Trouble's bruin: Your "Bear Facts," in the August 23 issue, was in extremely bad taste. A reason, if not the reason, bears are moving to lower altitudes is to find food. There are various reasons for this: development, and a late spring snow that killed their higher-altitude food supply.
What happens when a bear looking for food encounters humans? It is tagged, returned to the mountains, and most likely faces death if it returns in its search for food.
Westword finds this sort of thing funny? Of course you do. You have made it known previously that you think the murder of unborn children is funny as well.
James C. Hess
via the Internet
Grin and bear it: Bears have been much in the news recently. Let's take a cue from a traditional event: the Running of the Bulls in Spain (sanfermin.com/guide/encierro.html).
If we established a Running of the Bears Festival in Denver, we could gain positive national and international publicity for Denver and for Colorado. The race course would begin at I-25 and Speer Boulevard at 4 p.m. on the Running of the Bears Festival Day and would continue south to I-25 and Colorado Boulevard. Since traffic in both directions is mostly stopped at that time, there would be no necessity for road closures.
People who have moved here from other states during the past ten years would be required to participate. This would include the CEOs of development companies working in Colorado who might be residents of other states. Each annual Running of the Bears Festival would feature all the immigrant members of state and local government. The Colorado congressional delegation would also compete each year.
Anyone who could outrun a bear would be able to stay in Colorado. Those who failed would have to leave.
The participation of government officials offers a solution to the problem of term limits and would reduce the size of government. The publicity generated by the annual event would stem the tide of immigration and would make another food source available to bears who have been vexing suburban residents. The physical conditioning required of successful participants would also do much to reduce the costs of health care in Colorado.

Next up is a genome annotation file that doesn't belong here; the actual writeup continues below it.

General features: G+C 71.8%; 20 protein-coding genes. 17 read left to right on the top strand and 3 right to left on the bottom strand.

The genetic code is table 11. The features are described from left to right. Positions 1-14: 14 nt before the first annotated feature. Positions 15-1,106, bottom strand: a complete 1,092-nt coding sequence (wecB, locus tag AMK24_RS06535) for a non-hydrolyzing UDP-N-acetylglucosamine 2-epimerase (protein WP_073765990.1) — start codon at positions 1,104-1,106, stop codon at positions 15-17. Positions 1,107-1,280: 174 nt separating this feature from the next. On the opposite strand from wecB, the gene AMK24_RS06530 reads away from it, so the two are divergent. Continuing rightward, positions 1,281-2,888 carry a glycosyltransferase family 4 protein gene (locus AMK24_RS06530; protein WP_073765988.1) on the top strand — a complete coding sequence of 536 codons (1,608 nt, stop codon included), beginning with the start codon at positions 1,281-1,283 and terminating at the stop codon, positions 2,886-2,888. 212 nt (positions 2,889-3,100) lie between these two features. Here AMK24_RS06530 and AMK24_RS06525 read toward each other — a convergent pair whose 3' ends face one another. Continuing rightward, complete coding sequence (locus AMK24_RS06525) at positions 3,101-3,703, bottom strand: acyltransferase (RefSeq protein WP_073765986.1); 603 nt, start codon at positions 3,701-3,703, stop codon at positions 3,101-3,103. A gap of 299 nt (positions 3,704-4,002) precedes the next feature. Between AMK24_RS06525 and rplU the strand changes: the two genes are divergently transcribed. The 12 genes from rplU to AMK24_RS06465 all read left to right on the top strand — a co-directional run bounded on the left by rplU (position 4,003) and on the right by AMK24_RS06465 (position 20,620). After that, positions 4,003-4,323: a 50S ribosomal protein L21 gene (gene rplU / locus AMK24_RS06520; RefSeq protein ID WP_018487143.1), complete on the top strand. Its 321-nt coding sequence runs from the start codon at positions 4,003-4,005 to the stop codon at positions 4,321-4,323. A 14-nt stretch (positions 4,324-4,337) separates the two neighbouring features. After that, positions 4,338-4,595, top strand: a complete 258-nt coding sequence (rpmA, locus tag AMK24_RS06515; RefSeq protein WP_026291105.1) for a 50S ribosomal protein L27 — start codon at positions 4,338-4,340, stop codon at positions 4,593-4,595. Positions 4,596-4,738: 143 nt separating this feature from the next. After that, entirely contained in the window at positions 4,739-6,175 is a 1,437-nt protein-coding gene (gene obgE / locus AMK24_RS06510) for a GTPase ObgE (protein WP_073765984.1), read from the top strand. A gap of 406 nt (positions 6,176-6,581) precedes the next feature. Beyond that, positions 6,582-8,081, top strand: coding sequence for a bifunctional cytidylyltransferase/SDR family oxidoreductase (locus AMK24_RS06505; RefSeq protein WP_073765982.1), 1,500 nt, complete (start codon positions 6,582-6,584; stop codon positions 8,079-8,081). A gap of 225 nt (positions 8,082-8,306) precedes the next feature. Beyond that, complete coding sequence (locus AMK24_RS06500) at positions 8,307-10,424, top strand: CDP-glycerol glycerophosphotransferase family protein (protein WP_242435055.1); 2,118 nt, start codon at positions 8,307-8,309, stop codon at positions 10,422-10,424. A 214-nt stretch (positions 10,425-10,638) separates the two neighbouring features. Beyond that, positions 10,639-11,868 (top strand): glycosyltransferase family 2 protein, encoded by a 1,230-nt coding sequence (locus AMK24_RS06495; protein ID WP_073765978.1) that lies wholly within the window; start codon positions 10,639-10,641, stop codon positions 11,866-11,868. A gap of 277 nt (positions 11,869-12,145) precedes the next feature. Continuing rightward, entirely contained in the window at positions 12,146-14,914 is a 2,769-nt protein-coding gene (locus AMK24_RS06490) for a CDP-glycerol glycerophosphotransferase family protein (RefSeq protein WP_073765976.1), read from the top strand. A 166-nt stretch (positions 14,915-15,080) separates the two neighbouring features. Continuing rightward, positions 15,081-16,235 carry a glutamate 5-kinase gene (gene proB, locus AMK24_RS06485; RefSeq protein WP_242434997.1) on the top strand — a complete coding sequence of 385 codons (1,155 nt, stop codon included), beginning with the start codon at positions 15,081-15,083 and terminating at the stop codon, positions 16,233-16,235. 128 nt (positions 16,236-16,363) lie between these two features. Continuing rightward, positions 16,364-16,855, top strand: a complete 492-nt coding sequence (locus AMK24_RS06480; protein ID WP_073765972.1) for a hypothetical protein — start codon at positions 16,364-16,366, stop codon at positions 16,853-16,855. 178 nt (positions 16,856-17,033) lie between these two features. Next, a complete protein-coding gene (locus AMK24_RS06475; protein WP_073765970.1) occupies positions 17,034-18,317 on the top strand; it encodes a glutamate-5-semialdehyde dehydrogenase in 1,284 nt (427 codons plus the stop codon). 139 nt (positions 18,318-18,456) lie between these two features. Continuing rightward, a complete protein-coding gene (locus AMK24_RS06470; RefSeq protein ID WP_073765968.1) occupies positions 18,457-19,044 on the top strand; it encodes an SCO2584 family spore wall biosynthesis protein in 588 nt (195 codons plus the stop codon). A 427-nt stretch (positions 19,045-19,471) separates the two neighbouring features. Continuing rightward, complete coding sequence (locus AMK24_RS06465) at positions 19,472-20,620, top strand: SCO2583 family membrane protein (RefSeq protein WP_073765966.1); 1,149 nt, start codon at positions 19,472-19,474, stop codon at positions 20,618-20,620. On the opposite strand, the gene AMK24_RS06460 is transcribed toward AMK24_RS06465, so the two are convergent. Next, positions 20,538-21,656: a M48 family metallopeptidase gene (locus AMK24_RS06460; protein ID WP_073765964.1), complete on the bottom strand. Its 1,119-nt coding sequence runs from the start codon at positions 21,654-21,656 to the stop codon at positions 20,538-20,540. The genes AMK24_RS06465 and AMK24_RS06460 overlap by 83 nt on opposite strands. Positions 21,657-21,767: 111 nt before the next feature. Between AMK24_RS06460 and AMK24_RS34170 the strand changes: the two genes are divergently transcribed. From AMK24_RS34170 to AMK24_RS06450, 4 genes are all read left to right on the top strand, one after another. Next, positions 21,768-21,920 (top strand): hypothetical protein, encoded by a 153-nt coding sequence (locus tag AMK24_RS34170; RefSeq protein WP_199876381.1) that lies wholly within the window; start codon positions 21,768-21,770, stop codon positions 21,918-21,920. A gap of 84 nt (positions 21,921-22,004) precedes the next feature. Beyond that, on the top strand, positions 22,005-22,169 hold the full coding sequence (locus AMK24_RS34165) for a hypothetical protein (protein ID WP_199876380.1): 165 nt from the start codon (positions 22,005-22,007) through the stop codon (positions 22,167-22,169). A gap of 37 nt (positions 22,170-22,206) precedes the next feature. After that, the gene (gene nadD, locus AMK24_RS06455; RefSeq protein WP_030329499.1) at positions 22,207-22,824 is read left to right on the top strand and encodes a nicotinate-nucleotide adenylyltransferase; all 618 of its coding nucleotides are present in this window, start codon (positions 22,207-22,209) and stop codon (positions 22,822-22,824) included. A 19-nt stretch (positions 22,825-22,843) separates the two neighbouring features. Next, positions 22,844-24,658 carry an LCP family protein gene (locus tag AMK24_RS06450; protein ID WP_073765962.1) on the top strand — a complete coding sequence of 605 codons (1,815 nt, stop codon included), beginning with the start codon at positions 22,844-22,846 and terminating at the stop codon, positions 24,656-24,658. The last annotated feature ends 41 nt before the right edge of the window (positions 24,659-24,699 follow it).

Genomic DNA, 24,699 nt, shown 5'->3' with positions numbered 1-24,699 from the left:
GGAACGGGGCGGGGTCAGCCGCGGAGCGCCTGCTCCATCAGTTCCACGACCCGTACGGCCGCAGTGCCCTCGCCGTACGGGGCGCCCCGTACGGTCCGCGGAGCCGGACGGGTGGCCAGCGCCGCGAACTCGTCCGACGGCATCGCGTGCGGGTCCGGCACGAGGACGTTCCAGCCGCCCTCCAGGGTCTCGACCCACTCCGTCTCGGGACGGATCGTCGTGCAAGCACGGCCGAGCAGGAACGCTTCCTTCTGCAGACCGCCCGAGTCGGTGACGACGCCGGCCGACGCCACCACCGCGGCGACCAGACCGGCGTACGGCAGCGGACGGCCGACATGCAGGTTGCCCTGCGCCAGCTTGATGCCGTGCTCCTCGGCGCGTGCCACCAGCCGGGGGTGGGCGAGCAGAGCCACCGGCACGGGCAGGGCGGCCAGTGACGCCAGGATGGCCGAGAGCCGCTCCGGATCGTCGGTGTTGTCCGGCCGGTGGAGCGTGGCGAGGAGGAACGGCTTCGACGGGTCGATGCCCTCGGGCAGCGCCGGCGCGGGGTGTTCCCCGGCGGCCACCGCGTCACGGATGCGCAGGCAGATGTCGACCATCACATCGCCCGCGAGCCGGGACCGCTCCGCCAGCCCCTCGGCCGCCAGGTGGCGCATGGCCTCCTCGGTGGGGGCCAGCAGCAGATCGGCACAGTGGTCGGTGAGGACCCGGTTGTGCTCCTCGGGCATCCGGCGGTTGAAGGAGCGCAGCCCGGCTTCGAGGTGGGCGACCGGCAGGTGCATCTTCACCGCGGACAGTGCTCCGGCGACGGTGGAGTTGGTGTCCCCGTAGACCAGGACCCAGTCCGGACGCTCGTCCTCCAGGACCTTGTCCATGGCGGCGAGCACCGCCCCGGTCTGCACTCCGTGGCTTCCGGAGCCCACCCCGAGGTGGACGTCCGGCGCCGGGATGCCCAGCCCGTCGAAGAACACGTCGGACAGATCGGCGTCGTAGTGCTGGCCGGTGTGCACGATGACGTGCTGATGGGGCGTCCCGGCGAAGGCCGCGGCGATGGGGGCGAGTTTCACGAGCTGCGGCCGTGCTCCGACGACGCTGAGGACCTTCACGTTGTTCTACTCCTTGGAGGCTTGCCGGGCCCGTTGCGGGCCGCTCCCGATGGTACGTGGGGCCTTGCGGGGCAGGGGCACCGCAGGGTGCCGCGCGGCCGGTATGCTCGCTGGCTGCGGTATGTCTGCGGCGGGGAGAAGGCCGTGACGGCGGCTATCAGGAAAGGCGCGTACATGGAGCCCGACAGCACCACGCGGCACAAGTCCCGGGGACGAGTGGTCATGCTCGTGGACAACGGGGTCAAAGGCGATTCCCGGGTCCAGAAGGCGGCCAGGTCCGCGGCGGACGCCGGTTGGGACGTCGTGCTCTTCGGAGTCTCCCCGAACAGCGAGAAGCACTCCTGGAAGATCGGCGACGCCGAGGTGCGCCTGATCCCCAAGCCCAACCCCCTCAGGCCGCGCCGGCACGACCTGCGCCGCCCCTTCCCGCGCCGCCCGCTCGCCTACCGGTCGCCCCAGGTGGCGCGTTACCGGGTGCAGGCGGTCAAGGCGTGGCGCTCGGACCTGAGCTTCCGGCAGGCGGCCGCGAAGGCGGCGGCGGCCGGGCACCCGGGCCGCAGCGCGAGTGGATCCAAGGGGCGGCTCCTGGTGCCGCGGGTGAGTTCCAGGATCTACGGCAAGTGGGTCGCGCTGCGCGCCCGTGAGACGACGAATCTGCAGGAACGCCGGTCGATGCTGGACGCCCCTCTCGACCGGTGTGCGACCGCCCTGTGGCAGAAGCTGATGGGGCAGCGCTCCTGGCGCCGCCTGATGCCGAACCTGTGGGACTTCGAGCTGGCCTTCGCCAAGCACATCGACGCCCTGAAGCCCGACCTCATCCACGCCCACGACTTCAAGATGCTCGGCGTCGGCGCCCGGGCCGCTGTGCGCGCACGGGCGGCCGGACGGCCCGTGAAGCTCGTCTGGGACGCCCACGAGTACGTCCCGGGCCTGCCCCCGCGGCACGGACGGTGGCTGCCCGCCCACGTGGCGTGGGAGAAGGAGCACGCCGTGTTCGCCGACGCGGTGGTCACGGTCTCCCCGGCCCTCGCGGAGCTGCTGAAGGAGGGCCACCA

You're in the army now: I'm ready to enlist in the war against Clear Channel. After reading your August 23 "This Means War!" package, I realize why concerts costs so much, why concerts suck and why radio sucks.
If consumers don't fight back, Clear Channel will think that we don't even notice the general suckiness of the music business.
via the Internet
Light's on, Nobody's home: Go, NIPP! Clear Channel destroyed radio, and now they're destroying concerts (Michael Robert's "Taking on the Empire," August 23). It's going to be a hard fight, but Nobody in Particular Presents has my full support. NIPP should throw an anti-Clear Channel concert to rally the troops!
Fey's way: If Barry Fey has such a problem with Clear Channel and how they do business (Laura Bond's "His Way," August 23), why is he promoting events (KBCO World Class Rock Festival)? Could have been an interesting point that was somehow missed in this article.
Pardon his French: Whatever, Barry, n'est ce pas? After reading "His Way," I'm struck by the irony of the House of Rules hiring Fey, the great wannabe Peter Grant aka Carp Man, "Carpline" concerts, etc. Barry used to have first dibs on every date at Red Rocks; he blew it.
Any smart businessperson knows that if you go on a buying spree, you eventually need to sell something to realize a profit. As Barry knows, he started the process of buying and selling that led to the current situation in the Denver concert market. If Bill Graham called him anything, he called him a putz. Ask some of us who grew up in Denver what we call him.
A real music lover does it for the music. Who's crying now?
John R. Longmire
Building resentment: Well, doesn't it just figure? As Michael Paglia's August 16 "The More Things Change..." points out about the current misdeeds of the Denver city government in the razing of buildings and the resulting lowering of cultural standards, these people have nothing but contempt for the intelligence of Denver's citizens. They rely on the indifference of the average person here, assuming those people won't know what they're up to. If it weren't so literally devastating, all of these so-called improvements would be laughable.
I am repeating myself when it comes to architectural sense and sensibility. But I guess if the city can keep doing these stupid things over and over, I can at least repeat my ardent objections to it.
Thanks again, Michael, for a wonderful article about the moribund taste of our city fathers.